Outside we'd noted   the hot white oak bending
                                                                           belly over its wooden mate in the field.
In the singing darkness,
                              Sister Shanna and Brother Jared   are synced up,
clandestine rendezvousing   behind our stucco church building,    meeting every part
before their solo-ops.

       Inside, we imagine them, outside.    Oh.     Also, they both sing.
Nothing is lost to us.    They both have uncommonly    other-voices,    and we're hoping
Jared bites the butter:    marries her, we and her hovering mother—though he broke off his last entanglement.

We: thirteen and still un-kissed   working intently to inspect longing glimpses,
decipher the vowels    of their whispers.
We capture it all,     spread their secret over our skin,    mouth their damp mouths
rounding over ours   in the dark.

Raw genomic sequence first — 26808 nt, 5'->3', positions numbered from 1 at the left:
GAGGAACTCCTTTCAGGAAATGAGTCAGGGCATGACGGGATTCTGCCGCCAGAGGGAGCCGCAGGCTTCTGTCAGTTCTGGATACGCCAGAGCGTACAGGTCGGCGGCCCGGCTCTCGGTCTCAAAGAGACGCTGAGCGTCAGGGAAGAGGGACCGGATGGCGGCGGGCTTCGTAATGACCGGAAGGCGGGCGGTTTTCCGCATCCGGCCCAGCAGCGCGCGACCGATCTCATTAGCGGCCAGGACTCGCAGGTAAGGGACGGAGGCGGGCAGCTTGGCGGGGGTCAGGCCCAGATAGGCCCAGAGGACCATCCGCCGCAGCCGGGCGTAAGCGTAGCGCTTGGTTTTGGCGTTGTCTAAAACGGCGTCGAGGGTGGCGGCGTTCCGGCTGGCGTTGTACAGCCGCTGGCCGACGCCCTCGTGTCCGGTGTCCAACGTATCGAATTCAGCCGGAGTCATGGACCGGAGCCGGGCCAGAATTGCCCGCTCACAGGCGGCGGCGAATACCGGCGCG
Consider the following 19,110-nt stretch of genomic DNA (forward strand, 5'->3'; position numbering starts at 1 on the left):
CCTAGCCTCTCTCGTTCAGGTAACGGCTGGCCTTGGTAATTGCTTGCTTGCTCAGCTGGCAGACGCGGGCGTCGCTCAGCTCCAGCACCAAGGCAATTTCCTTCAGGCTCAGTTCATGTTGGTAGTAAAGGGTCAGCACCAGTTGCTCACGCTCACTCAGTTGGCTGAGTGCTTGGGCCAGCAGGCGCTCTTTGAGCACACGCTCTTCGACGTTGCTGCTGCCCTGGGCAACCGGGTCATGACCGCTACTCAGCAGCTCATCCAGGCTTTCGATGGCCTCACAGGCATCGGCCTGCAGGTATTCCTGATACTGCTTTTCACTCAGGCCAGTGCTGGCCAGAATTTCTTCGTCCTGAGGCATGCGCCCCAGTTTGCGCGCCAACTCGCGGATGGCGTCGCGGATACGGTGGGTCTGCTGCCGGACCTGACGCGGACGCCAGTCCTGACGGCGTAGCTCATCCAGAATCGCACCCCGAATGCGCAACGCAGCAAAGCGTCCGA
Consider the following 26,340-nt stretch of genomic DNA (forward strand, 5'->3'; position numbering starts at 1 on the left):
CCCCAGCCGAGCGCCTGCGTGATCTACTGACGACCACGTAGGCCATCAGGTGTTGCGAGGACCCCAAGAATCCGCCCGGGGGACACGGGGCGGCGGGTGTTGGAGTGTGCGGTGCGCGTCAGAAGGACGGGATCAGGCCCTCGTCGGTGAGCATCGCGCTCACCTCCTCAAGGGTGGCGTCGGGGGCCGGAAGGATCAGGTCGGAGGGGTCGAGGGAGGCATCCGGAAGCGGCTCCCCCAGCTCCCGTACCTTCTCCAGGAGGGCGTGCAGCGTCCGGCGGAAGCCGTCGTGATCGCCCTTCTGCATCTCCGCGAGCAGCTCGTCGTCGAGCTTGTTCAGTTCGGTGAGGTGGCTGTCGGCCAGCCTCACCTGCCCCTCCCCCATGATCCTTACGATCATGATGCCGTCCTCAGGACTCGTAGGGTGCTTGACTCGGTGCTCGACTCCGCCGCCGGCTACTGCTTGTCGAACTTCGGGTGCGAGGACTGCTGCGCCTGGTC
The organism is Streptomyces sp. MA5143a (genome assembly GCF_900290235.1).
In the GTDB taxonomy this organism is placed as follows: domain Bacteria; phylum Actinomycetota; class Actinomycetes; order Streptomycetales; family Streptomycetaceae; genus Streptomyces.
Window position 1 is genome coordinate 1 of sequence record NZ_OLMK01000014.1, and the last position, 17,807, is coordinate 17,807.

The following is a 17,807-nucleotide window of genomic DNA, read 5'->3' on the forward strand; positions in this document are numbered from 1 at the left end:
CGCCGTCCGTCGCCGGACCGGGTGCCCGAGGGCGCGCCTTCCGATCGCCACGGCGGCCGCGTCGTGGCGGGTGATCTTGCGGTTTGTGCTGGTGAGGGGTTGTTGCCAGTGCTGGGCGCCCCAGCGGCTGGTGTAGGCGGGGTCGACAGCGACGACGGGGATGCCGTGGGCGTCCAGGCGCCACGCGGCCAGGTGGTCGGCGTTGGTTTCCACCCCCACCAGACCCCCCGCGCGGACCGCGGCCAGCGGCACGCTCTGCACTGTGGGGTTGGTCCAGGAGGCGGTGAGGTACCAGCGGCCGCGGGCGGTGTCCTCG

Notes from the next track sound between them,    night-lit spaces widening.
       We make our way back toward   the unforgiving light.
Once on a camping trip they'd chaperoned, I woke to Shanna in our tent, the moon of her
white buns flashing as she bent over, her black thong.    She pulled her hiked dress down, then
unzipped the opening of the tent, zip by zip, to sneak out and meet Jared.

Sister Shanna dies up    against a steering wheel   Leftover, the rich notes
of her voice,    a dark Pentecostal-puff,     her puffy manicured hands pulling a dress over
a moon,     a lost Oh.